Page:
Old Hickory Rocks While History Rolls; Theater Review; Brash Musical about Andrew Jackson Deftly Shows American Culture in a Rowdy Era [Corrected 10/04/12]

By Judith Newmark; Diane Toroian Keaggy | St Louis Post-Dispatch (MO), October 2, 2012 | Go to article overview

Old Hickory Rocks While History Rolls; Theater Review; Brash Musical about Andrew Jackson Deftly Shows American Culture in a Rowdy Era [Corrected 10/04/12]


Judith Newmark; Diane Toroian Keaggy, St Louis Post-Dispatch (MO)


This fall, sober voters of both major parties are sometimes inclined to bemoan the entertainment spectacular known as American electoral politics. So dishonest! So vulgar! So unlikely to test the qualities we long to see in our leaders!

But maybe it was ever thus. You certainly could make that case on the basis of "Bloody Bloody Andrew Jackson," the raucous rock musical that just opened at New Line Theatre.

From its sensational opening number, "Populism, Yea, Yea!," this show presents its take on history without the reverence of old biopics ("Abe Lincoln in Illinois") or the thoughtful British gloss of new ones ("The King's Speech"). According to Alex Timbers, who wrote the "Bloody Bloody" book, and Michael Friedman, who wrote the music and lyrics, our politics demand discussion in a truly American vernacular: rock 'n' roll.

From the moment John Sparger struts onstage, the slim and cocky idol of an adoring crowd, we get the point. This time they call him Old Hickory, hero of the Battle of New Orleans. Fine. Call him that or call him Elvis, we know what he is: a golden boy of the brackish backwater, anathema to aristocrats, son of people who may not have raised him particularly well but love him with all their hearts.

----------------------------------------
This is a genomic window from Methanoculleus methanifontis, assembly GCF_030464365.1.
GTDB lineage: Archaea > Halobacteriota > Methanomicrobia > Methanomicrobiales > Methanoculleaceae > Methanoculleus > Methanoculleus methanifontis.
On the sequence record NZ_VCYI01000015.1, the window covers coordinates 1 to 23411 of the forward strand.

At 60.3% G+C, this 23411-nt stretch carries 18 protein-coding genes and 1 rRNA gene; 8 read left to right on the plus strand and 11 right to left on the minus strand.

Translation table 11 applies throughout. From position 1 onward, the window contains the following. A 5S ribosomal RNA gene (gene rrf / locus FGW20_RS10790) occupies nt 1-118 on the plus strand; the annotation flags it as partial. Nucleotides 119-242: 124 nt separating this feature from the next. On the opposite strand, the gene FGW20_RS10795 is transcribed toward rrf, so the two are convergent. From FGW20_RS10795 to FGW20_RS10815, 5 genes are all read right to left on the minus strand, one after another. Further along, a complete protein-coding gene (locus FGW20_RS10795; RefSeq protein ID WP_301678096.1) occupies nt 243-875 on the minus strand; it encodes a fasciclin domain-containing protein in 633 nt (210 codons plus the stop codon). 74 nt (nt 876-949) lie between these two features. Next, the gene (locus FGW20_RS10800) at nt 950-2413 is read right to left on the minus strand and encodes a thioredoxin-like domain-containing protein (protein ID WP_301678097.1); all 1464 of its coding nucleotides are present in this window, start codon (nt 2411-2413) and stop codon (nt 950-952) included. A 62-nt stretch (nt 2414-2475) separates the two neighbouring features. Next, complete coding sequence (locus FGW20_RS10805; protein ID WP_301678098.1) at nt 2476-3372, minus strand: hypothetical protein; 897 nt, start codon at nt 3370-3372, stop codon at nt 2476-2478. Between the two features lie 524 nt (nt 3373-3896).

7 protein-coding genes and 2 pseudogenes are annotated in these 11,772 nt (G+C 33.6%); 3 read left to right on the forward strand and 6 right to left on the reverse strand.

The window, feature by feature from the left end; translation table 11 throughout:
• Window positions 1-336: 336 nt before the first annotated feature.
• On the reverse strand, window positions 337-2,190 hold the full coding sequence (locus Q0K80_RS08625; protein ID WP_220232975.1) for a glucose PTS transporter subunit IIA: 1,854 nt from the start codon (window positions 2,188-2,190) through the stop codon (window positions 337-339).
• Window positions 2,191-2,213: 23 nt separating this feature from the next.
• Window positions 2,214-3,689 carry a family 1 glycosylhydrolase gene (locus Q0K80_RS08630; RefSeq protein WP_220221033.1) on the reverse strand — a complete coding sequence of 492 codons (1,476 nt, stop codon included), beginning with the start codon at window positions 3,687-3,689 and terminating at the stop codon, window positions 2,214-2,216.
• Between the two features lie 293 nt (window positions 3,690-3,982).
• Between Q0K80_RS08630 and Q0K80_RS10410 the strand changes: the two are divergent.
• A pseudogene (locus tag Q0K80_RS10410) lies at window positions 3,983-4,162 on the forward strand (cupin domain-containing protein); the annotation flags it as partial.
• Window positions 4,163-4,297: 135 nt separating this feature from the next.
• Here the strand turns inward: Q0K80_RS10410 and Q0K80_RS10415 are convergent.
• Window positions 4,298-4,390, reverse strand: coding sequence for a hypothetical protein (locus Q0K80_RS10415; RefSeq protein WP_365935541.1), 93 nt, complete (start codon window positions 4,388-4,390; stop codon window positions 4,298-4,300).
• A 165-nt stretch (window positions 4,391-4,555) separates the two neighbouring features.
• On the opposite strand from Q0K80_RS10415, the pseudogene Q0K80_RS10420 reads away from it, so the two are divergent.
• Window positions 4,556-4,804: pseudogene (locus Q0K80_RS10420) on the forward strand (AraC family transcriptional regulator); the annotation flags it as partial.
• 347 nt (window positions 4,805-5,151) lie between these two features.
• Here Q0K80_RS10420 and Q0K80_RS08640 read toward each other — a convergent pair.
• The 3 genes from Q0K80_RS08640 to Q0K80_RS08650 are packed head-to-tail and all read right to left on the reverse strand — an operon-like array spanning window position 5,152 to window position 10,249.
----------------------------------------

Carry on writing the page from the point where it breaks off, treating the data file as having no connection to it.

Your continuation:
Sparger gives a hard-edged performance at the center of a cast of New Line regulars. Brian Claussen, who plays Vice President Martin Van Buren with a fussy manner and a coiffure curiously reminiscent of a peacock in full display, is particularly deft at embodying the contradictions of the musical - contradictions that the show's creators, and New Line director Scott Miller, underscore at every turn.

There are historic themes that wind through the show, particularly involving the brutal treatment of American Indians, whom Jackson sometimes liked individually but murdered en masse. …

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